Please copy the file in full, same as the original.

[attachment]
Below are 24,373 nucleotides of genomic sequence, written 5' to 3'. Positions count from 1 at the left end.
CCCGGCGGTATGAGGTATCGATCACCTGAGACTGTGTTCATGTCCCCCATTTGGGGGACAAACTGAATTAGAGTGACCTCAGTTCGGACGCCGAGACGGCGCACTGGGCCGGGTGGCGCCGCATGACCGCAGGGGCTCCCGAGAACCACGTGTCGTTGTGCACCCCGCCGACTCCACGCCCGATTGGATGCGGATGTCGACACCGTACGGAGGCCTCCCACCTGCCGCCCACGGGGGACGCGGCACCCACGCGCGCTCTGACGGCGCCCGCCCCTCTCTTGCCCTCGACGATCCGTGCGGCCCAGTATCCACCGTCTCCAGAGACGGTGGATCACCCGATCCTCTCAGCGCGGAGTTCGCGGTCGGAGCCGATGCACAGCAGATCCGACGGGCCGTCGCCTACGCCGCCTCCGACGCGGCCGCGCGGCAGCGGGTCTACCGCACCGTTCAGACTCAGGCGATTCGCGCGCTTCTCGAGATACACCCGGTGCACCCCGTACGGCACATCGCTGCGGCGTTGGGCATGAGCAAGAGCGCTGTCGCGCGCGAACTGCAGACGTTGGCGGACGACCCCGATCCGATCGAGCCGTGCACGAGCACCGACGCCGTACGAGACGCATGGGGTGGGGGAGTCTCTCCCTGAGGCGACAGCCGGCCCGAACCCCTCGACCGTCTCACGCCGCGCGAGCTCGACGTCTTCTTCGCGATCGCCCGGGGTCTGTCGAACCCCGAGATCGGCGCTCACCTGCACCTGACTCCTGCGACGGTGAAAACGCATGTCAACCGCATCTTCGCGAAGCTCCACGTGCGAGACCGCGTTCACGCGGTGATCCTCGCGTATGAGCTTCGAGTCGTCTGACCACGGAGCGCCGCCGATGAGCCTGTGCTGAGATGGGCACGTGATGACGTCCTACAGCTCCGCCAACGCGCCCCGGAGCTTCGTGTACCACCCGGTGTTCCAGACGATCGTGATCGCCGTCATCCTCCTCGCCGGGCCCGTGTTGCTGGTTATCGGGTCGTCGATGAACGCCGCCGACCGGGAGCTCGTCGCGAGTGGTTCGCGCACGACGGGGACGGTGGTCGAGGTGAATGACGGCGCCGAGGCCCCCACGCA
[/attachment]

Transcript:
Below are 24,373 nucleotides of genomic sequence, written 5' to 3'. Positions count from 1 at the left end.
CCCGGCGGTATGAGGTATCGATCACCTGAGACTGTGTTCATGTCCCCCATTTGGGGGACAAACTGAATTAGAGTGACCTCAGTTCGGACGCCGAGACGGCGCACTGGGCCGGGTGGCGCCGCATGACCGCAGGGGCTCCCGAGAACCACGTGTCGTTGTGCACCCCGCCGACTCCACGCCCGATTGGATGCGGATGTCGACACCGTACGGAGGCCTCCCACCTGCCGCCCACGGGGGACGCGGCACCCACGCGCGCTCTGACGGCGCCCGCCCCTCTCTTGCCCTCGACGATCCGTGCGGCCCAGTATCCACCGTCTCCAGAGACGGTGGATCACCCGATCCTCTCAGCGCGGAGTTCGCGGTCGGAGCCGATGCACAGCAGATCCGACGGGCCGTCGCCTACGCCGCCTCCGACGCGGCCGCGCGGCAGCGGGTCTACCGCACCGTTCAGACTCAGGCGATTCGCGCGCTTCTCGAGATACACCCGGTGCACCCCGTACGGCACATCGCTGCGGCGTTGGGCATGAGCAAGAGCGCTGTCGCGCGCGAACTGCAGACGTTGGCGGACGACCCCGATCCGATCGAGCCGTGCACGAGCACCGACGCCGTACGAGACGCATGGGGTGGGGGAGTCTCTCCCTGAGGCGACAGCCGGCCCGAACCCCTCGACCGTCTCACGCCGCGCGAGCTCGACGTCTTCTTCGCGATCGCCCGGGGTCTGTCGAACCCCGAGATCGGCGCTCACCTGCACCTGACTCCTGCGACGGTGAAAACGCATGTCAACCGCATCTTCGCGAAGCTCCACGTGCGAGACCGCGTTCACGCGGTGATCCTCGCGTATGAGCTTCGAGTCGTCTGACCACGGAGCGCCGCCGATGAGCCTGTGCTGAGATGGGCACGTGATGACGTCCTACAGCTCCGCCAACGCGCCCCGGAGCTTCGTGTACCACCCGGTGTTCCAGACGATCGTGATCGCCGTCATCCTCCTCGCCGGGCCCGTGTTGCTGGTTATCGGGTCGTCGATGAACGCCGCCGACCGGGAGCTCGTCGCGAGTGGTTCGCGCACGACGGGGACGGTGGTCGAGGTGAATGACGGCGCCGAGGCCCCCACGCA